A Question for High Performers
Sometimes, high performers are highly sensitive to critique of any kind, especially after a poor performance. They bristle at even discussing the performance. They push away valuable feedback.
As a result of being accustomed to performance success, this sensitivity serves as a defensive attempt to prevent others from lowering their confidence. Ironically, it is immediately after a weak showing that insight into what happened and why is so valuable. As a leader, how do you push high performers to reflect on poor performance, without them turning bitterly away from your intended help?
Ask them this simple question: What did you learn?
This question carries unequal weight with those who are mad at themselves or embarrassed by their performance. Even when they refuse to engage or answer the question, this query stays with them and produces the necessary reflection needed for improvement.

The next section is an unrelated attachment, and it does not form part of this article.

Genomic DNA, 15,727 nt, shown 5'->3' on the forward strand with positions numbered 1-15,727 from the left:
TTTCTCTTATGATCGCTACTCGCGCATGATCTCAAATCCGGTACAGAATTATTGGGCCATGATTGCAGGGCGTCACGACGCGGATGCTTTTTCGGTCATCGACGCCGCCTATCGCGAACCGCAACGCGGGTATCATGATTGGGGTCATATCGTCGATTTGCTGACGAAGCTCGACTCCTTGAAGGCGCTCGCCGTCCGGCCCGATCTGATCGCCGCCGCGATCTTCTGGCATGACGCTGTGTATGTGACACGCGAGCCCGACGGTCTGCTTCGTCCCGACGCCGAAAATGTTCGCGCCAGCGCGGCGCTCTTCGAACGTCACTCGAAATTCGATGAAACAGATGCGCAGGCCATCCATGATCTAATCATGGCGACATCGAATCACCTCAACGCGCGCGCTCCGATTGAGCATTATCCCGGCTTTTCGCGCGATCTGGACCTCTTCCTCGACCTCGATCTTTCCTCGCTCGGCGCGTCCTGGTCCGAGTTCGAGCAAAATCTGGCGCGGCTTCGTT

The question “What did you learn?” follows them like a shadow until they answer it, at least for themselves. When possible, good leaders collaborate with the performer as they ponder their answer, softly offering observations and suggestions along with the learnings the performer gleaned.
Good leaders ask this question strategically after someone’s disappointing performance. No need to walk on eggshells. Simply ask, “What did you learn?” It takes the sting out of the post-performance blues and carries important feedback. High performers don’t get better without it.